What about toxic load?
Doing away with xenoestrogens and hormone-saturated food is a great first step to balancing hormones. Now, there is something else to consider: toxic load. What is it? To illustrate, think of a half-full glass of water. The water represents all of the toxins you are exposed to, including stuff you put on your skin like lotion and makeup, artificial ingredients that are in your food, medications, and pollution from the air you breathe. Even stress is considered a toxin. Anyway, with each additional toxin comes an additional drop of water in the glass – that’s the “load”, until the water begins to spill over the top – an overload.
Just as the excess water is spilling over the top of the glass, excess toxins in your body “spill over” into your bloodstream. You see, your liver – the body’s main filter – does an incredible job of taking what you eat, breathe and absorb and sending those things through what are called detoxification pathways. These pathways are responsible for changing dangerous and threatening toxins into not-so-dangerous and threatening substances. But sometimes, for reasons that can include age, toxic overload, dehydration, nutrient deficiencies and a long list of other variables, the liver can’t move the toxins through efficiently enough. When that happens, we get sort of “backed up”, which causes the toxic substances to spill out into the bloodstream.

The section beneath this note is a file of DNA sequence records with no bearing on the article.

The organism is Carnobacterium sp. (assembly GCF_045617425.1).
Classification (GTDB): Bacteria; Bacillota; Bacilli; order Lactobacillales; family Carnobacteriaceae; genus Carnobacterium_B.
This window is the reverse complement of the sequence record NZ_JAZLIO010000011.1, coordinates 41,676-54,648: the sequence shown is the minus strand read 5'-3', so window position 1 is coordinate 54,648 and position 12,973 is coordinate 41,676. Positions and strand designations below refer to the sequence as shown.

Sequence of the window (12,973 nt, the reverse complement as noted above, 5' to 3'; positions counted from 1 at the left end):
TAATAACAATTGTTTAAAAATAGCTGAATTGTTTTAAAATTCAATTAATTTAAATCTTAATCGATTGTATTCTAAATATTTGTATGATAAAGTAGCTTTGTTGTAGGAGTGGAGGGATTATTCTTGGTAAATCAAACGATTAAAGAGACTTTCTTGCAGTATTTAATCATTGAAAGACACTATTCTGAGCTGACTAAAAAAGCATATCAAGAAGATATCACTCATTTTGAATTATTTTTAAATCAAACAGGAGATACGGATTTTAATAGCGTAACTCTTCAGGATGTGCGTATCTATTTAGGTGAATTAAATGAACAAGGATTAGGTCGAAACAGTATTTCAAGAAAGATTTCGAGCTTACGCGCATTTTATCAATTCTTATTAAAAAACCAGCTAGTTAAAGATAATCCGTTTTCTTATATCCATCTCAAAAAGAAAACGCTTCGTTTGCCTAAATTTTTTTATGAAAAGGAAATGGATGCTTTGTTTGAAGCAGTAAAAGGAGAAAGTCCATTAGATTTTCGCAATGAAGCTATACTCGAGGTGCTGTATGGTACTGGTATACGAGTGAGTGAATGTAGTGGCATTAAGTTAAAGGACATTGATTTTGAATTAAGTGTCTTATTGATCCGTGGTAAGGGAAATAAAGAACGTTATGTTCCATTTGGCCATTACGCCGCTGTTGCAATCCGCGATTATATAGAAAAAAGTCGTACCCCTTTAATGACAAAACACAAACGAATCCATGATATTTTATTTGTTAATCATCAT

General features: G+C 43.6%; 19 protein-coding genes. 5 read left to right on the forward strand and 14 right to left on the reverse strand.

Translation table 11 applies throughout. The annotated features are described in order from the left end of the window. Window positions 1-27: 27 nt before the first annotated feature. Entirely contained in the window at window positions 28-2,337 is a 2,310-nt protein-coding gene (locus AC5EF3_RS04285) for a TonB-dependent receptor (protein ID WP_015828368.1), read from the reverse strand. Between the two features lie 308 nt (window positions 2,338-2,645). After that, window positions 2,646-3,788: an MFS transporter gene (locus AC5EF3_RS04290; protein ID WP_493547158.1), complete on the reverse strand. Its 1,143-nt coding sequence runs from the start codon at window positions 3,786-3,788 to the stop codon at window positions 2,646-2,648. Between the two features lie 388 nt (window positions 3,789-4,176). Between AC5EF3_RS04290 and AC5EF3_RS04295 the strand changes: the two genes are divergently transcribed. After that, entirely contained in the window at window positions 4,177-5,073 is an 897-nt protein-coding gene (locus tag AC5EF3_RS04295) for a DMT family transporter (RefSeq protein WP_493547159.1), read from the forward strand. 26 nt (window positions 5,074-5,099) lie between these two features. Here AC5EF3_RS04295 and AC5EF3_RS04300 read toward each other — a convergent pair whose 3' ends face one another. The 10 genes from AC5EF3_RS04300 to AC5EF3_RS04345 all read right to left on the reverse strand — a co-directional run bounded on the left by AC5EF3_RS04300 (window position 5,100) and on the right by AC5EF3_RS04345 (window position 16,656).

So let’s talk in more detail about how the detoxification pathways work.
The Amazing detoxification pathways of the liver
I’m going to explain this in the the context of a real-life situation. Let’s say you are taking a trip to the beach in your new convertible (a very cool real-life situation, right?!) To prepare, you lather on sunscreen because you’ll be exposed to the elements for a couple of hours. Unfortunately you have a headache, which is no way to start a trip like this, so you throw down a Tylenol and then grab a bag of Doritos to snack on. Already your body is inundated with toxins. First, the chemicals in the sunscreen. Then, a medication along with the artificial ingredients in the Doritos. And finally, the exhaust from all of the cars on the highway.
So how does the body handle this? Well, the Phase 1 detoxification pathway changes the chemical makeup of some of these toxins to make them less harmful. This is a good thing, but it isn’t without a price: this form of detoxification results in some potentially harmful byproducts called “free radicals”. You’ve probably heard of, and maybe even take, antioxidants like Vitamin C. Well, this is why. Antioxidants do a great job of limiting free-radical damage.